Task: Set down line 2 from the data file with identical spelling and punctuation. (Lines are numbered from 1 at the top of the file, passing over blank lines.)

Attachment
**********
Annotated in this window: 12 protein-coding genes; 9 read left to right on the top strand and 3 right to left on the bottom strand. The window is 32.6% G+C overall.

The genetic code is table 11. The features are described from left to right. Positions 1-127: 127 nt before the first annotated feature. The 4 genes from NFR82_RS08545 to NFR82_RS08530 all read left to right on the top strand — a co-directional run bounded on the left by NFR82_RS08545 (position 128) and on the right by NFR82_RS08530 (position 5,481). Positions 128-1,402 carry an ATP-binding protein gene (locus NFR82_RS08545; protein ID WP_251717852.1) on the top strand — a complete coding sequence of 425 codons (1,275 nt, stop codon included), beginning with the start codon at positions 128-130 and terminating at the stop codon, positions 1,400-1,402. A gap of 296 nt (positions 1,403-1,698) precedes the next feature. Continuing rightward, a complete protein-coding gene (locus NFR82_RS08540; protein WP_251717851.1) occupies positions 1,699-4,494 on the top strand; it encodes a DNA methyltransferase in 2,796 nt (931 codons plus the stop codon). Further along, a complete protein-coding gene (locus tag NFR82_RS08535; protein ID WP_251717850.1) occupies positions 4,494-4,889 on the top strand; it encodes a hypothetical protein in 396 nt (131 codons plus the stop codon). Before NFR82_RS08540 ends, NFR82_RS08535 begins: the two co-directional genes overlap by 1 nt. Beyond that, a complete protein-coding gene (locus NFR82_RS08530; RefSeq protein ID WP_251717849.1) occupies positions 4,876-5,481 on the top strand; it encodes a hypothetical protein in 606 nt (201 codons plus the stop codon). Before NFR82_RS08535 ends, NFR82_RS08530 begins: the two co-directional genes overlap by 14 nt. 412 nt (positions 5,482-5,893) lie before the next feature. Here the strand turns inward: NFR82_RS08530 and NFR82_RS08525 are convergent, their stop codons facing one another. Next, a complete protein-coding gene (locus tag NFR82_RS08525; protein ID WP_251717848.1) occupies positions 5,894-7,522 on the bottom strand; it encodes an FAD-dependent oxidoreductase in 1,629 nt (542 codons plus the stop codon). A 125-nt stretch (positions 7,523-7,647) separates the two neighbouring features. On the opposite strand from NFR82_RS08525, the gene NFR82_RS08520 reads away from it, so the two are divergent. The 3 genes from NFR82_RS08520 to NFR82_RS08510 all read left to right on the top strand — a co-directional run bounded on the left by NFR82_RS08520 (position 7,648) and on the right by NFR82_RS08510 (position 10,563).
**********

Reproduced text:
The genetic code is table 11. The features are described from left to right. Positions 1-127: 127 nt before the first annotated feature. The 4 genes from NFR82_RS08545 to NFR82_RS08530 all read left to right on the top strand — a co-directional run bounded on the left by NFR82_RS08545 (position 128) and on the right by NFR82_RS08530 (position 5,481). Positions 128-1,402 carry an ATP-binding protein gene (locus NFR82_RS08545; protein ID WP_251717852.1) on the top strand — a complete coding sequence of 425 codons (1,275 nt, stop codon included), beginning with the start codon at positions 128-130 and terminating at the stop codon, positions 1,400-1,402. A gap of 296 nt (positions 1,403-1,698) precedes the next feature. Continuing rightward, a complete protein-coding gene (locus NFR82_RS08540; protein WP_251717851.1) occupies positions 1,699-4,494 on the top strand; it encodes a DNA methyltransferase in 2,796 nt (931 codons plus the stop codon). Further along, a complete protein-coding gene (locus tag NFR82_RS08535; protein ID WP_251717850.1) occupies positions 4,494-4,889 on the top strand; it encodes a hypothetical protein in 396 nt (131 codons plus the stop codon). Before NFR82_RS08540 ends, NFR82_RS08535 begins: the two co-directional genes overlap by 1 nt. Beyond that, a complete protein-coding gene (locus NFR82_RS08530; RefSeq protein ID WP_251717849.1) occupies positions 4,876-5,481 on the top strand; it encodes a hypothetical protein in 606 nt (201 codons plus the stop codon). Before NFR82_RS08535 ends, NFR82_RS08530 begins: the two co-directional genes overlap by 14 nt. 412 nt (positions 5,482-5,893) lie before the next feature. Here the strand turns inward: NFR82_RS08530 and NFR82_RS08525 are convergent, their stop codons facing one another. Next, a complete protein-coding gene (locus tag NFR82_RS08525; protein ID WP_251717848.1) occupies positions 5,894-7,522 on the bottom strand; it encodes an FAD-dependent oxidoreductase in 1,629 nt (542 codons plus the stop codon). A 125-nt stretch (positions 7,523-7,647) separates the two neighbouring features. On the opposite strand from NFR82_RS08525, the gene NFR82_RS08520 reads away from it, so the two are divergent. The 3 genes from NFR82_RS08520 to NFR82_RS08510 all read left to right on the top strand — a co-directional run bounded on the left by NFR82_RS08520 (position 7,648) and on the right by NFR82_RS08510 (position 10,563).